Meanwhile, in B.C., Not All is smooth sailing...
All new vessels experience teething problems--and usually at the worst time possible. Case in point,
the Victoria Day Holiday and the brand new Salish Orca.
Photo courtesy of Powell River Peak/Michelle Pennell photo
Delays tarnish Salish Orca launch
|Ellis # 1487
"Ferry Landing ,
The ferry landing at Kingston is probably one of the
most dramatically changed from the days when Ellis
snapped this photo, sometime in the early 1950's.
(The Steel Electric at the dock is in Washington State
Ferries livery, which places it post-1950. Absence of
tailfins on the cars makes it pre-'56.)
The holding area has been expanded over the water,
and there are two additional toll booths. And, while it
is entirely possible this photo was taken at a "slow"
time on the route, even in the 1950's, missing are the
now common long lines waiting to board the ferry at
One wonders if Ellis--or anyone--could have foreseen
the Kingston run, which used to run with a Steel
Electric, Wood Electric or the San Mateo, would one
day be served by two of the largest vessels in the
The ferry system was forced to push the still slightly unfinished
Chimacum into service nearly a month early when the Kitsap broke
down. There were no back up vessels available, with the Chelan out
for maintenance at Dakota Creek and the Spokane spending the
summer out of service for painting and additional life raft
WSF tries not to have too many vessels out of service in the spring
or summer months, but drydock time is at a premium on Puget
Sound and often times if a vessel misses the time, it can be a year
before the boat can get back in.
The Klahowya, still sitting in Eagle Harbor, could certainly have
wroked--but she' had already been decrewed in anticipation of the
Chimacum arriving nd pending retirement. Perhaps this might a be
a lesson to "the powers to be" that it might be a better idea not to
decrew one vessel until its replacement is actually in service.
Photo courtesy of Zack Heistand
|Meanwhile, in Alaska...
The troubles with the "Rusty Tusty" continue.
Ferry cancellations mean headaches for Aleutian communities
Ouch! That'll hurt...
The normally reliable Kitsap suffered a major failure when her crankshaft broke. The ferry will be out
of service for a few weeks. With the Kaleetan out for her annual inspection, WSF was force to reduce
the Vashon run to two vessels until the Chimacum was pressed into service early. (See above.)
Photo courtesy of Matt Masuoka.
Chimacum rushing into emergency service
|The Grand Staircase, M/V Kalakala
June 1st marks the 66th anniversary of the formation of Washington State Ferries. At midnight, the flag of the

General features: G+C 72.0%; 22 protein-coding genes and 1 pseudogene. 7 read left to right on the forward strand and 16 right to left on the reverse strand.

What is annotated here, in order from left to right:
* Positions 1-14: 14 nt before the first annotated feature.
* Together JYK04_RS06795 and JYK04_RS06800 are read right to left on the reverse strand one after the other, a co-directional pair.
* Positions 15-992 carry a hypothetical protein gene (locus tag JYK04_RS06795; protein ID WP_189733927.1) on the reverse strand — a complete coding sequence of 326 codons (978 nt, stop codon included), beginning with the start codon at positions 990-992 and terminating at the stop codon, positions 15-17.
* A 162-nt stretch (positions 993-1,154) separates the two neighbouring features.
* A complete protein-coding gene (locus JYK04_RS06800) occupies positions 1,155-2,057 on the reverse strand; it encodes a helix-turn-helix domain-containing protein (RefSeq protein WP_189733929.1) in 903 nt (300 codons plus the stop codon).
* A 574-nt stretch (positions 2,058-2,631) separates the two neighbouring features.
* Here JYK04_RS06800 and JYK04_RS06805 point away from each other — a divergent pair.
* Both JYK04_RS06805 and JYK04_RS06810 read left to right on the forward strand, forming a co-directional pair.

Black Ball line came down for the last time, the new flag of Washington State Ferries went up.
WSF wanted to establish their own brand on the vessels acquired from Captain Peabody's fleet. In addition to
immediately performing upgrades and much needed maintenance to the fleet (Which had begun to slip in the last
few years of Black Ball service. Likely seeing which way the wind was blowing, and needing the cash to start up
operations in Canada, Captain Peabody let the maintenance needs of the fleet side somewhat.) the state also
wished to put their own brand on the fleet.
The easiest way to do this was to change the livery of the vessels. Black Ball's iconic red-capped-with-black
funnels were painted green--the same shade in use today--with a white band and black top. According to
legend, this was done while the vessels were in service on that first day, with the Chippewa making several trips
with the funnel Black Ball red on one side and Washington State Ferries green on the other.
In their push to create their own identity and distance themselves from Black Ball, Washington State Ferries
might have gone a little overboard, getting somewhat slap-happy with the green paint. Nowhere was this more
evident on the Kalakala, which, while under Black Ball, had her interior painted in muted earth tones with brown
upholstery and toffee-colored walls in the passenger cabin. After the fall of 1951, the state painted the walls
stark white, reupholstered the seats in green, and re-tiled the chocolate brown floor in green as well.
Where the state went overboard was on the Kalakala's stairs. The beautiful art-deco rails were painted over
from their original silver to--surprise--green. The effect wasn't awful, but with the plethora of green already
taking over the vessel, keeping the railings silver to match the outside of the vessel might have been better
Allegedly the forward staircase, seen here, was salvaged when the Kalakala was being turned into a cannery
and is in a home "somewhere" in Western Washington.
** Standard disclaimer --may not be completely current due to
maintenance needs, etc.
Spring Schedules runs from 2 April to 24 June
ANACORTES-SAN JUAN ISLANDS
WSF MAINTENANCE, DRYDOCK &
INSPECTION NEEDS (click)
Previous Day Room